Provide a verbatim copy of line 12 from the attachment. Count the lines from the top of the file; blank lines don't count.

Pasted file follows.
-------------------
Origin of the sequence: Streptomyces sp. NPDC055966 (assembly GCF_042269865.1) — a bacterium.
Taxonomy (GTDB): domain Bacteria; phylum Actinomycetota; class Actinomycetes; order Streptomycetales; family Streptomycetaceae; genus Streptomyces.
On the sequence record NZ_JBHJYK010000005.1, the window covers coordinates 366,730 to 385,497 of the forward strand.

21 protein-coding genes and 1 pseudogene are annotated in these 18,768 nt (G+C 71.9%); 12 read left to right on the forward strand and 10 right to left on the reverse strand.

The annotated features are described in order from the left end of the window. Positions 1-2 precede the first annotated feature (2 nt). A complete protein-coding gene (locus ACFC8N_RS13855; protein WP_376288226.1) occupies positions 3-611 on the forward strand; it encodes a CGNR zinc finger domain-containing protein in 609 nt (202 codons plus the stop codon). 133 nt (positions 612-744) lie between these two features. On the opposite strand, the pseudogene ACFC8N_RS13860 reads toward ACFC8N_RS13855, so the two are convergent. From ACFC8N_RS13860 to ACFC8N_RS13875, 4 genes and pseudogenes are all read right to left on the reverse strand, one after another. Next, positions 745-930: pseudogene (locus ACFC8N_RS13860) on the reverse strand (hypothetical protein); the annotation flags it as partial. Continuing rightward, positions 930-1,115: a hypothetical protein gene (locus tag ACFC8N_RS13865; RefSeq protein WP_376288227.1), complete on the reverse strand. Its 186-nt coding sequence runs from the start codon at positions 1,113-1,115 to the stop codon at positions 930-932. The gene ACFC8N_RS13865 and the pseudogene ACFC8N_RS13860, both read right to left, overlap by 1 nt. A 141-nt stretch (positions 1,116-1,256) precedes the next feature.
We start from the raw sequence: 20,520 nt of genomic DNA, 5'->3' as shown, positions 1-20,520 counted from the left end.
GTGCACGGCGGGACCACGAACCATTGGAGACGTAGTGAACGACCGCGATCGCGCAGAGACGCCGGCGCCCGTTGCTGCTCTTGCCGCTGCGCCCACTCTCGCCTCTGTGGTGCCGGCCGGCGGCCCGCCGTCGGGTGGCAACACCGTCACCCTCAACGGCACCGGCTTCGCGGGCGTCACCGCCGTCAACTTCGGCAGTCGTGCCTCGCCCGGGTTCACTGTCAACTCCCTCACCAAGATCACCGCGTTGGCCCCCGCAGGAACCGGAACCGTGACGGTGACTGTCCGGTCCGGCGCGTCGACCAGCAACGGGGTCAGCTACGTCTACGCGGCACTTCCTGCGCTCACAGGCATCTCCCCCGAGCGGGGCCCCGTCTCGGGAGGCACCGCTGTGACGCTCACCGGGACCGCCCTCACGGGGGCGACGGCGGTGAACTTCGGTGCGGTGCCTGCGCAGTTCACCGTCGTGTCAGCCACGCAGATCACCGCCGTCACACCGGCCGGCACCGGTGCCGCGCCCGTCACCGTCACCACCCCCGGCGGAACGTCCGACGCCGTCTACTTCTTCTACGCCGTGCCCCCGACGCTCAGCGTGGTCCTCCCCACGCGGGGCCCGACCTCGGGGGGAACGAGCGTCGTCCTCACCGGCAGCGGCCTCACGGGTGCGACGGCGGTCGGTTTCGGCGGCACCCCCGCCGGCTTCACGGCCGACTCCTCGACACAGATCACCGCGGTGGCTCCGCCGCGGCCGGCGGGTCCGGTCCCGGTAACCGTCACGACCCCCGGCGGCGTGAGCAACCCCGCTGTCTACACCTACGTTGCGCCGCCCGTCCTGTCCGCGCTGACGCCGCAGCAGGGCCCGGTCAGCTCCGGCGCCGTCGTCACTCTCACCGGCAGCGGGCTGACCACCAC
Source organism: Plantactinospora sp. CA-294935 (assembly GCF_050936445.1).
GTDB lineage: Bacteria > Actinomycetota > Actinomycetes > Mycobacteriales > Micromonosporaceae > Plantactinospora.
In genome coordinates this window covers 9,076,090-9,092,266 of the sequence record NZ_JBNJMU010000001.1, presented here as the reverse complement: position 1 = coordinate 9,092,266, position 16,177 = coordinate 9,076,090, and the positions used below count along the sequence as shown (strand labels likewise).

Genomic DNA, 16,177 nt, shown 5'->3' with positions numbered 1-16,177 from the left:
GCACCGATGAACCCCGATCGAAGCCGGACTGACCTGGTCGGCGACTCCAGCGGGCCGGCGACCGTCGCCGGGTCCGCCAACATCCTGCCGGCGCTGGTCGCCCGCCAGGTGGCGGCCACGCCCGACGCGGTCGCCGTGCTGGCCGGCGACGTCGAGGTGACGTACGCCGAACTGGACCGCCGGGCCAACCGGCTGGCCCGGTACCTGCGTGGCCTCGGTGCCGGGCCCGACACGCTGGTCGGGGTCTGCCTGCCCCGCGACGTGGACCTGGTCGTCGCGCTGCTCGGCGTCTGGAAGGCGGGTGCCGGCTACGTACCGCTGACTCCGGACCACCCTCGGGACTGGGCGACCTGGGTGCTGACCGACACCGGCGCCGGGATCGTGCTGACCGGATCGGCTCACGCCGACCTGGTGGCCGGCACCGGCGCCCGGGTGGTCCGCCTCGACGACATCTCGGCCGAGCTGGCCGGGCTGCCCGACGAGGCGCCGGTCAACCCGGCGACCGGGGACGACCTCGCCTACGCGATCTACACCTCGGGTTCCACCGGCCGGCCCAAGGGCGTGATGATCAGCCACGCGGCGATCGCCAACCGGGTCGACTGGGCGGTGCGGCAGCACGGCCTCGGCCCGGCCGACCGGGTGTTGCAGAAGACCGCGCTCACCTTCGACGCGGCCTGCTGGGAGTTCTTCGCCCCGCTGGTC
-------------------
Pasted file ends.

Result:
GCACCGATGAACCCCGATCGAAGCCGGACTGACCTGGTCGGCGACTCCAGCGGGCCGGCGACCGTCGCCGGGTCCGCCAACATCCTGCCGGCGCTGGTCGCCCGCCAGGTGGCGGCCACGCCCGACGCGGTCGCCGTGCTGGCCGGCGACGTCGAGGTGACGTACGCCGAACTGGACCGCCGGGCCAACCGGCTGGCCCGGTACCTGCGTGGCCTCGGTGCCGGGCCCGACACGCTGGTCGGGGTCTGCCTGCCCCGCGACGTGGACCTGGTCGTCGCGCTGCTCGGCGTCTGGAAGGCGGGTGCCGGCTACGTACCGCTGACTCCGGACCACCCTCGGGACTGGGCGACCTGGGTGCTGACCGACACCGGCGCCGGGATCGTGCTGACCGGATCGGCTCACGCCGACCTGGTGGCCGGCACCGGCGCCCGGGTGGTCCGCCTCGACGACATCTCGGCCGAGCTGGCCGGGCTGCCCGACGAGGCGCCGGTCAACCCGGCGACCGGGGACGACCTCGCCTACGCGATCTACACCTCGGGTTCCACCGGCCGGCCCAAGGGCGTGATGATCAGCCACGCGGCGATCGCCAACCGGGTCGACTGGGCGGTGCGGCAGCACGGCCTCGGCCCGGCCGACCGGGTGTTGCAGAAGACCGCGCTCACCTTCGACGCGGCCTGCTGGGAGTTCTTCGCCCCGCTGGTC